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Virtual Board Meetings: 10 Best Practices

Virtual Board Meetings: 10 Best Practices

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Boards of directors have learned over the last year that virtual meetings really aren’t that bad. In fact, they come with several benefits such as higher attendance, improved diversity opportunities, laser-focused agendas, and lower cost. It appears as though virtual board meetings will be part of your board’s permanent meeting cycle. Adopting these ten best practices can help make them a positive experience.

  1. Plan Meetings Strategically. Annually review your board’s meeting schedule and strategically select the meetings that will be virtual versus in-person. Take full advantage of in-person meetings by creating opportunities for socializing and building relationships. For meetings that are virtual, invite guests such as subject matter experts, sector leaders, key stakeholders, and beneficiaries who might normally not travel or take the time to attend an in-person board meeting but can contribute to board development and understanding of the organization’s mission.
  2. Avoid Hybrid Meetings. The meeting should be either virtual or in-person. Hybrid formats create two tiers of participation and a diminished experience for both those in the room and those that are remote.
  3. Timely Meeting Materials. Ensure meeting materials are sent out at least one week in advance so board members can submit questions prior to the meeting. This allows the meeting itself to move faster, be more focused, and generate better insights.
  4. Use the Right Technology. Without the ability to see people, it can be difficult to monitor body language, emotions, and expressions. Participants should be prepared to use equipment in which they can see the other participants and any screens that are shared (i.e. a desktop, laptop, or tablet versus a cell phone). Bonus: Joining the call 5 minutes in advance allows for links, cameras, and microphones to be tested.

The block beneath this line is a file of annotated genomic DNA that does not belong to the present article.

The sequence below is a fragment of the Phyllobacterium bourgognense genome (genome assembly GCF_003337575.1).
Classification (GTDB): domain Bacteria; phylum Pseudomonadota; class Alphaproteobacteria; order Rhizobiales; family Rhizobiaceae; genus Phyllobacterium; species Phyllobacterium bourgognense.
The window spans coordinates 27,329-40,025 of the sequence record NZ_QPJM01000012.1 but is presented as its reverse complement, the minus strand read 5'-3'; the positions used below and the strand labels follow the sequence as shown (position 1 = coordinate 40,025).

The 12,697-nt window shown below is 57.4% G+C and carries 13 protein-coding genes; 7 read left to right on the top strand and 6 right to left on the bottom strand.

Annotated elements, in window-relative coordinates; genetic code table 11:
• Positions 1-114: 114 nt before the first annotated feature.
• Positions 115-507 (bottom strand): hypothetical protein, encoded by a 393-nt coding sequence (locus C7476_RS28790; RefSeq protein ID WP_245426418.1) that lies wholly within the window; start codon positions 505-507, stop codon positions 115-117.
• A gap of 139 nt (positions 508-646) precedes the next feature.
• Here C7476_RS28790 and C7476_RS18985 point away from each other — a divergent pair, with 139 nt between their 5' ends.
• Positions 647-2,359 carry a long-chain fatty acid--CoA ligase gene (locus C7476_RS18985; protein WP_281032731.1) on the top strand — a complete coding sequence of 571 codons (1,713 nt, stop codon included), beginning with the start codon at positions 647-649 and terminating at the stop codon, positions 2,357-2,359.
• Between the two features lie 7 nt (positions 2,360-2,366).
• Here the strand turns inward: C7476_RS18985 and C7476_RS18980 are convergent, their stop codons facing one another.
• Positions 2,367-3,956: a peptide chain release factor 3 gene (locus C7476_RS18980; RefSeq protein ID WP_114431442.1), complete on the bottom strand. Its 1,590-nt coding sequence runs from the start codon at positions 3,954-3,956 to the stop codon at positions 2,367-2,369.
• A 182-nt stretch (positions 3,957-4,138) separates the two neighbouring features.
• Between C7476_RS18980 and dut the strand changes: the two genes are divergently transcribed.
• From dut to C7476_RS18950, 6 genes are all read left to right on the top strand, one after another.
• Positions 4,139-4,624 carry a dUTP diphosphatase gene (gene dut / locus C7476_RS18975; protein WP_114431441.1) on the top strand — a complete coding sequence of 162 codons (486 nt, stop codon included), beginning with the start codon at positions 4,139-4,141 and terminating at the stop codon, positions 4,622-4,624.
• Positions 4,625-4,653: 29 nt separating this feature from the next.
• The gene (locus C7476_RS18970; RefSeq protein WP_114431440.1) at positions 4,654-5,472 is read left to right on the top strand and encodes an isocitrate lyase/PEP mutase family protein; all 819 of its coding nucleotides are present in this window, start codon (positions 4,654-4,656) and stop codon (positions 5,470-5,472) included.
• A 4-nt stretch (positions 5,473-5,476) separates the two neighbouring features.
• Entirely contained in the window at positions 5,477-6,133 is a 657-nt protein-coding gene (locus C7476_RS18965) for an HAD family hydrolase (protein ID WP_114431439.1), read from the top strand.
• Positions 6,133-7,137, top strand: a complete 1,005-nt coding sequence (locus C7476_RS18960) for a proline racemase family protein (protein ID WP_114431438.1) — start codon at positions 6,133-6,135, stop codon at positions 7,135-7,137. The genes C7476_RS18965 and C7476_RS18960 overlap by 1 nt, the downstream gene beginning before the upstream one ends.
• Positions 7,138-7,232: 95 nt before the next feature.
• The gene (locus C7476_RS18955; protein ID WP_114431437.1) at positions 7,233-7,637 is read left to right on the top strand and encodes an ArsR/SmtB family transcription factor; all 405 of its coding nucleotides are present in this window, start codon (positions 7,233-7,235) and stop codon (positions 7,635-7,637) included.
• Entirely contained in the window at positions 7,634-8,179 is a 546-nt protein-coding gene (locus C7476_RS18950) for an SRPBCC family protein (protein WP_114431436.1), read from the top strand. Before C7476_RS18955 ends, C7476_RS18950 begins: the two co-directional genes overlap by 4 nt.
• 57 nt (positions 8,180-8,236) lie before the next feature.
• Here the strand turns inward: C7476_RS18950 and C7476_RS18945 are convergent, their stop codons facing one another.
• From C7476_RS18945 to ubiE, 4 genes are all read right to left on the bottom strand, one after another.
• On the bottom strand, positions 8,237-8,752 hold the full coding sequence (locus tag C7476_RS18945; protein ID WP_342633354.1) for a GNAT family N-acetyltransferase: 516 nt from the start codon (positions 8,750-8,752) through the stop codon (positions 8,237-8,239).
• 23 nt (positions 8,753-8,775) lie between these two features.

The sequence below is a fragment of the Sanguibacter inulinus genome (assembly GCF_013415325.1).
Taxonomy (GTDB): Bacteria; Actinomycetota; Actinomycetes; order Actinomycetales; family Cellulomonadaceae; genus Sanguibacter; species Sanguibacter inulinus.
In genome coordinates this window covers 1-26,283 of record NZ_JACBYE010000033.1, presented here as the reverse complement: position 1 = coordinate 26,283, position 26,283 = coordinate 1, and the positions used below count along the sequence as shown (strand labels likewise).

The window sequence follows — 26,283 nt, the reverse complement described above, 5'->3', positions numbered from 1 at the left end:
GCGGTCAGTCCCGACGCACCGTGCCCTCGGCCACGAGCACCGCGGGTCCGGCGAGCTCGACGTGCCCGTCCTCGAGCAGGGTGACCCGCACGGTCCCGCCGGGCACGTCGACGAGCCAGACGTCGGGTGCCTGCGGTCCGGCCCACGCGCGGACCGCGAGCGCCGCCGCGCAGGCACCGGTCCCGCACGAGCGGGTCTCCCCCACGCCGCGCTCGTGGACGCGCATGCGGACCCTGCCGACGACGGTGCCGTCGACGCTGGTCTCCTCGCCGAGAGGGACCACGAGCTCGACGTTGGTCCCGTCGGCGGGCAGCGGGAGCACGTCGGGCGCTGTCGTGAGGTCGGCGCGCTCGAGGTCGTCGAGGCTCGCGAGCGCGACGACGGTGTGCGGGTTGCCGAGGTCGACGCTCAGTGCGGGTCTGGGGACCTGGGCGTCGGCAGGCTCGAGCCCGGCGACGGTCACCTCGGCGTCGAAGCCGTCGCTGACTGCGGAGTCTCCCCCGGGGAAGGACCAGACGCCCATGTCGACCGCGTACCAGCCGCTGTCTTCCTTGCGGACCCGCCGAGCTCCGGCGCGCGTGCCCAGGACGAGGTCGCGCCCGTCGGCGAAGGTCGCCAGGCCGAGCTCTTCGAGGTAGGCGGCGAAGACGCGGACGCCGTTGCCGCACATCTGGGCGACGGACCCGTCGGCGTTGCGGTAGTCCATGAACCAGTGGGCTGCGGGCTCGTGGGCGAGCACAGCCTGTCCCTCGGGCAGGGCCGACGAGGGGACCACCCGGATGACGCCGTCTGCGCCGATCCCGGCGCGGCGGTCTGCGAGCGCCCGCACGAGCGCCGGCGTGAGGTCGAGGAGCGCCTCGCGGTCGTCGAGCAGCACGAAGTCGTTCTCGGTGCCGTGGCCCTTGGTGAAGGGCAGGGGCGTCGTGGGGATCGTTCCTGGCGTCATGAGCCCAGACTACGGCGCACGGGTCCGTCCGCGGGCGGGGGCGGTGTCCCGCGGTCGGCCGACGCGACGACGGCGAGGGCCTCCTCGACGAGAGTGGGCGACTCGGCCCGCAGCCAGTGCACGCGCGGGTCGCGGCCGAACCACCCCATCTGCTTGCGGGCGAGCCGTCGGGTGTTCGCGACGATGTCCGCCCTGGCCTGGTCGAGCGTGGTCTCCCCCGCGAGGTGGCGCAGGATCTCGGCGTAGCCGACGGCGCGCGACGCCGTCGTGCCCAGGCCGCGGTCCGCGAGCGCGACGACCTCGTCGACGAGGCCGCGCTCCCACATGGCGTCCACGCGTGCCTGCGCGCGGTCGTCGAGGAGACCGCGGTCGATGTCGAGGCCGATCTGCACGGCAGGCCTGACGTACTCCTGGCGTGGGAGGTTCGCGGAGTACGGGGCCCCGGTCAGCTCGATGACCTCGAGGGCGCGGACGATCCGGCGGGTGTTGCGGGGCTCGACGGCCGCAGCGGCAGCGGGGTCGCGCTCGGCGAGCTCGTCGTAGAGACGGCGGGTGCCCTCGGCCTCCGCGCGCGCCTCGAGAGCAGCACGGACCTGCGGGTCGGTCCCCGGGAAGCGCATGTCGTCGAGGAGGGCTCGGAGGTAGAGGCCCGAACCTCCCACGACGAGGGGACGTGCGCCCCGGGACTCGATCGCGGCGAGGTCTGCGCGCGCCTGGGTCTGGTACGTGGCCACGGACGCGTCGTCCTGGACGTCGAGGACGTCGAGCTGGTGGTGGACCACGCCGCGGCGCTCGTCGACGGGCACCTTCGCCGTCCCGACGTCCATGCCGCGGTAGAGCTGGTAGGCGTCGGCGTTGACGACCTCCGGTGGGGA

5. Expect the Unexpected. Even if everything is ready and tested, the platform you use for meetings may go down. Have technical support available and be prepared to move to a conference call or alternative platform at the last minute if needed.
  6. Set the Ground Rules. The chair needs to remind participants at the beginning of each meeting to keep their video on, microphone off, to use ‘raise hand’ and/or ‘chat’ for questions, and to resist the temptation to multi-task. Keeping the meeting on schedule so regular break times can be honoured is also an important task for the chair to minimize participants’ online fatigue.
  7. Build in Virtual Socializing. Without the social elements of in-person meetings such as coffee breaks, meals, retreats, site visits, and carpooling it is difficult for board members to develop personal bonds. Ideas to increase social connections may include starting the call 15 minutes prior to the meeting time to allow those who are joining early to socialize, inviting board members to share personal stories or mission moments either before or at the end of the meeting, etc. This is especially important for new board members who are reporting positive virtual onboarding experiences but are feeling the impact of not getting to know their board colleagues.
  8. Use Engagement Tools. Breakout rooms, polls, and whiteboards can all be used effectively to generate discussion, draw out opinions, and get all participants involved.
  9. Learn from Experience. Don’t neglect meeting and board effectiveness assessments. Both are key tools for continuous improvement, especially when it comes to capturing feedback about online meeting and engagement experiences.
  10. Security. Last, but definitely not least, ensure file-sharing platforms are secure and meeting formats do not allow unidentified callers to participate. Cybercrime is now an industry so don’t give criminals an opportunity to infiltrate confidential information.

These best practices are still being tested but a year’s worth of experience has generated creativity and a willingness to try new things. With the board modeling its new skills at being agile, your organization is sure to be innovative as well!

Guest contributions represent the personal opinions and insights of the authors and may not reflect the views or opinions of Imagine Canada.

Suanne Miedema is President of Miedema’s Board Consulting Inc. where she helps nonprofit boards improve their governance through best-in-class Board Policy Manuals and Board Assessments. With experience spanning both the for-profit and nonprofit sector she offers a practical, results-oriented service to her clients. Suanne is an Imagine Canada Certified Standards Program Coach and currently serves as a Director on four nonprofit boards.

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